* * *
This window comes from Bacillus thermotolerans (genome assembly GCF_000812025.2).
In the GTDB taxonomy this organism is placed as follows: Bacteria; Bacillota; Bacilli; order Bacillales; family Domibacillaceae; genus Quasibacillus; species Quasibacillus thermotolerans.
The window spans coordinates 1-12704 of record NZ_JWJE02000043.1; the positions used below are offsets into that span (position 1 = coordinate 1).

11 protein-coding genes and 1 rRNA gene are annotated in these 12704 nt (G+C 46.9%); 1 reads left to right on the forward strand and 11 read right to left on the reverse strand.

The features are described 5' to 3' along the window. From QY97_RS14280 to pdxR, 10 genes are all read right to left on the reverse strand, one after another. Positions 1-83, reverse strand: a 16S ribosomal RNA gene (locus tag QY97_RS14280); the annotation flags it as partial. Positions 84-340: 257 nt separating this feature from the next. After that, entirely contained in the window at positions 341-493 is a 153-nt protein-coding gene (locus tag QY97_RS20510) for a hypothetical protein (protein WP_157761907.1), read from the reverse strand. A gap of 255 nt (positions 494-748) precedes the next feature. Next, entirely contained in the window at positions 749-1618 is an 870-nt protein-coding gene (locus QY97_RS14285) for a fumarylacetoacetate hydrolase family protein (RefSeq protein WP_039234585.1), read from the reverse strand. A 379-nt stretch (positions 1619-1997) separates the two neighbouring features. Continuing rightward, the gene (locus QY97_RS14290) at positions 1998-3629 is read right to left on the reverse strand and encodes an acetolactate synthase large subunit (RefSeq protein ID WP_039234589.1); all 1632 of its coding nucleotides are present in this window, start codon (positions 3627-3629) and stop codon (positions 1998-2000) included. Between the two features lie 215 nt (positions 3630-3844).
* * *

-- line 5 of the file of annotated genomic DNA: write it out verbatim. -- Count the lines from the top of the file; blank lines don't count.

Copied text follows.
The features are described 5' to 3' along the window. From QY97_RS14280 to pdxR, 10 genes are all read right to left on the reverse strand, one after another. Positions 1-83, reverse strand: a 16S ribosomal RNA gene (locus tag QY97_RS14280); the annotation flags it as partial. Positions 84-340: 257 nt separating this feature from the next. After that, entirely contained in the window at positions 341-493 is a 153-nt protein-coding gene (locus tag QY97_RS20510) for a hypothetical protein (protein WP_157761907.1), read from the reverse strand. A gap of 255 nt (positions 494-748) precedes the next feature. Next, entirely contained in the window at positions 749-1618 is an 870-nt protein-coding gene (locus QY97_RS14285) for a fumarylacetoacetate hydrolase family protein (RefSeq protein WP_039234585.1), read from the reverse strand. A 379-nt stretch (positions 1619-1997) separates the two neighbouring features. Continuing rightward, the gene (locus QY97_RS14290) at positions 1998-3629 is read right to left on the reverse strand and encodes an acetolactate synthase large subunit (RefSeq protein ID WP_039234589.1); all 1632 of its coding nucleotides are present in this window, start codon (positions 3627-3629) and stop codon (positions 1998-2000) included. Between the two features lie 215 nt (positions 3630-3844).